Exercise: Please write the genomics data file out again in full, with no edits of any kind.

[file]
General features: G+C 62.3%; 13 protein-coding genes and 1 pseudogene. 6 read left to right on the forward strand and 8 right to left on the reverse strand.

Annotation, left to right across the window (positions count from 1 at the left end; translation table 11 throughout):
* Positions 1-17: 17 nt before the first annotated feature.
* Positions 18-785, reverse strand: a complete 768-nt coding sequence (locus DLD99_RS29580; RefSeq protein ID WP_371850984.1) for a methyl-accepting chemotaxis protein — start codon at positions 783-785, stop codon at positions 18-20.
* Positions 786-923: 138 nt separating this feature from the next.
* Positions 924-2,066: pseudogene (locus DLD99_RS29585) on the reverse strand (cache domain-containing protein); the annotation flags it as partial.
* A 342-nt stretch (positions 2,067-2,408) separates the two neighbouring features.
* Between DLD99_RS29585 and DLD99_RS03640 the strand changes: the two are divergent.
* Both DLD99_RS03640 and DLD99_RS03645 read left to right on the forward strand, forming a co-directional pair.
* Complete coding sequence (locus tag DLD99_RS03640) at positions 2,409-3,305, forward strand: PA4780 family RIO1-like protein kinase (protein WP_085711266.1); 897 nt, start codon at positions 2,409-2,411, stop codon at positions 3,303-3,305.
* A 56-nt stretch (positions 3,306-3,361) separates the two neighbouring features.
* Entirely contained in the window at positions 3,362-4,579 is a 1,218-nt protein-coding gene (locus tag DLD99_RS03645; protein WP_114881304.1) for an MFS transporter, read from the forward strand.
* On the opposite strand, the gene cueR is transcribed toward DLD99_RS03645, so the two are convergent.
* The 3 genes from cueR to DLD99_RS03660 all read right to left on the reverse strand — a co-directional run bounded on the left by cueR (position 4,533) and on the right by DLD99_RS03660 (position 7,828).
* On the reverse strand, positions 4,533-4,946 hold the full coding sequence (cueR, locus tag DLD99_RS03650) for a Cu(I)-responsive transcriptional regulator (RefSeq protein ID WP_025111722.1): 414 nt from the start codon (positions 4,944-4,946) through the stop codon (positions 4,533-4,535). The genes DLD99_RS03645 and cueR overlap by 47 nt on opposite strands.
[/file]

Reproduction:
General features: G+C 62.3%; 13 protein-coding genes and 1 pseudogene. 6 read left to right on the forward strand and 8 right to left on the reverse strand.

Annotation, left to right across the window (positions count from 1 at the left end; translation table 11 throughout):
* Positions 1-17: 17 nt before the first annotated feature.
* Positions 18-785, reverse strand: a complete 768-nt coding sequence (locus DLD99_RS29580; RefSeq protein ID WP_371850984.1) for a methyl-accepting chemotaxis protein — start codon at positions 783-785, stop codon at positions 18-20.
* Positions 786-923: 138 nt separating this feature from the next.
* Positions 924-2,066: pseudogene (locus DLD99_RS29585) on the reverse strand (cache domain-containing protein); the annotation flags it as partial.
* A 342-nt stretch (positions 2,067-2,408) separates the two neighbouring features.
* Between DLD99_RS29585 and DLD99_RS03640 the strand changes: the two are divergent.
* Both DLD99_RS03640 and DLD99_RS03645 read left to right on the forward strand, forming a co-directional pair.
* Complete coding sequence (locus tag DLD99_RS03640) at positions 2,409-3,305, forward strand: PA4780 family RIO1-like protein kinase (protein WP_085711266.1); 897 nt, start codon at positions 2,409-2,411, stop codon at positions 3,303-3,305.
* A 56-nt stretch (positions 3,306-3,361) separates the two neighbouring features.
* Entirely contained in the window at positions 3,362-4,579 is a 1,218-nt protein-coding gene (locus tag DLD99_RS03645; protein WP_114881304.1) for an MFS transporter, read from the forward strand.
* On the opposite strand, the gene cueR is transcribed toward DLD99_RS03645, so the two are convergent.
* The 3 genes from cueR to DLD99_RS03660 all read right to left on the reverse strand — a co-directional run bounded on the left by cueR (position 4,533) and on the right by DLD99_RS03660 (position 7,828).
* On the reverse strand, positions 4,533-4,946 hold the full coding sequence (cueR, locus tag DLD99_RS03650) for a Cu(I)-responsive transcriptional regulator (RefSeq protein ID WP_025111722.1): 414 nt from the start codon (positions 4,944-4,946) through the stop codon (positions 4,533-4,535). The genes DLD99_RS03645 and cueR overlap by 47 nt on opposite strands.